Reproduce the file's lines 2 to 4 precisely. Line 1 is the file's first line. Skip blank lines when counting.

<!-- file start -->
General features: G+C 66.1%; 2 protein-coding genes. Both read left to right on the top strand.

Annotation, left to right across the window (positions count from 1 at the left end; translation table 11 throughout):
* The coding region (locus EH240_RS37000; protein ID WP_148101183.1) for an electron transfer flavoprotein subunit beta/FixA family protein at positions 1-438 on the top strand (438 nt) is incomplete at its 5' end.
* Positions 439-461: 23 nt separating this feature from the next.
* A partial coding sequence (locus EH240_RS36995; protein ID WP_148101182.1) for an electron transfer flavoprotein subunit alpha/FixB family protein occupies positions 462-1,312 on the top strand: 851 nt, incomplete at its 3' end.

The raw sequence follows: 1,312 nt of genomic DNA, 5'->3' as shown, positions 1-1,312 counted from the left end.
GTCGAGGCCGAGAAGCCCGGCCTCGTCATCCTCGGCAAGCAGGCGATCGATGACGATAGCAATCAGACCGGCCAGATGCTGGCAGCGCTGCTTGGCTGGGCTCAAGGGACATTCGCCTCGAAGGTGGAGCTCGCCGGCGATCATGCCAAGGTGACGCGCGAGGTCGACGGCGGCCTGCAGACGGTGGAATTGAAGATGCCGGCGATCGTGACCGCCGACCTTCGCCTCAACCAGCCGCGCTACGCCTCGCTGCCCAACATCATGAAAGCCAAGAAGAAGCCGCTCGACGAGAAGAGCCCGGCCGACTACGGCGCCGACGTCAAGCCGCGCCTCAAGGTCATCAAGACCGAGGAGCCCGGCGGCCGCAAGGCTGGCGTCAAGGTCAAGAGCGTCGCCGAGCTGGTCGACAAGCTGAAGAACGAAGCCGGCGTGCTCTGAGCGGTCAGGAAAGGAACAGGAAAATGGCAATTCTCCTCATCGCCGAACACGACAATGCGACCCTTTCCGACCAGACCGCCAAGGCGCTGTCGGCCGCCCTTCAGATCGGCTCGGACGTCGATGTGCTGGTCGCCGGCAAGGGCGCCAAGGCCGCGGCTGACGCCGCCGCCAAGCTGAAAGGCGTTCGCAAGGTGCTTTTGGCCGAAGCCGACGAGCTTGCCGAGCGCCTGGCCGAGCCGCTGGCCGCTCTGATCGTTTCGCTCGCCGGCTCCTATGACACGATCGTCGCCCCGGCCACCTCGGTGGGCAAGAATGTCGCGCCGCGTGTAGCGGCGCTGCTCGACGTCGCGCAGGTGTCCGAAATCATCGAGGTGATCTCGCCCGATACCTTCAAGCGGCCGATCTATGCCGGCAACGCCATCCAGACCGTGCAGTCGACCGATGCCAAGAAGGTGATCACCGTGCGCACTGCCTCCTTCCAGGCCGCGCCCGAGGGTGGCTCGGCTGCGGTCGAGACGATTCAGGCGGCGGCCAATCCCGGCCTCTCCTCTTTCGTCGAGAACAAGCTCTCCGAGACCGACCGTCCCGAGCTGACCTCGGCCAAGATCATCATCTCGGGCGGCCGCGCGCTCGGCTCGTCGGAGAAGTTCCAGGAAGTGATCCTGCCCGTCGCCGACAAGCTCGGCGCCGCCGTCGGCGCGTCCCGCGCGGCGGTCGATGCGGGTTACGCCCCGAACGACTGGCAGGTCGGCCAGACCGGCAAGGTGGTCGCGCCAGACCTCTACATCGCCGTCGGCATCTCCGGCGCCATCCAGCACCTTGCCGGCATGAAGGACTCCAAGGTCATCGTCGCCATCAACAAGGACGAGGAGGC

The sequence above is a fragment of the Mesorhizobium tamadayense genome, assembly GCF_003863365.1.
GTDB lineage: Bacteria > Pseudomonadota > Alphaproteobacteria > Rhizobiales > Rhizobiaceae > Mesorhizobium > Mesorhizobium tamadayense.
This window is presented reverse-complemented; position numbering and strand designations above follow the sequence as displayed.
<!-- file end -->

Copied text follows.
Annotation, left to right across the window (positions count from 1 at the left end; translation table 11 throughout):
* The coding region (locus EH240_RS37000; protein ID WP_148101183.1) for an electron transfer flavoprotein subunit beta/FixA family protein at positions 1-438 on the top strand (438 nt) is incomplete at its 5' end.
* Positions 439-461: 23 nt separating this feature from the next.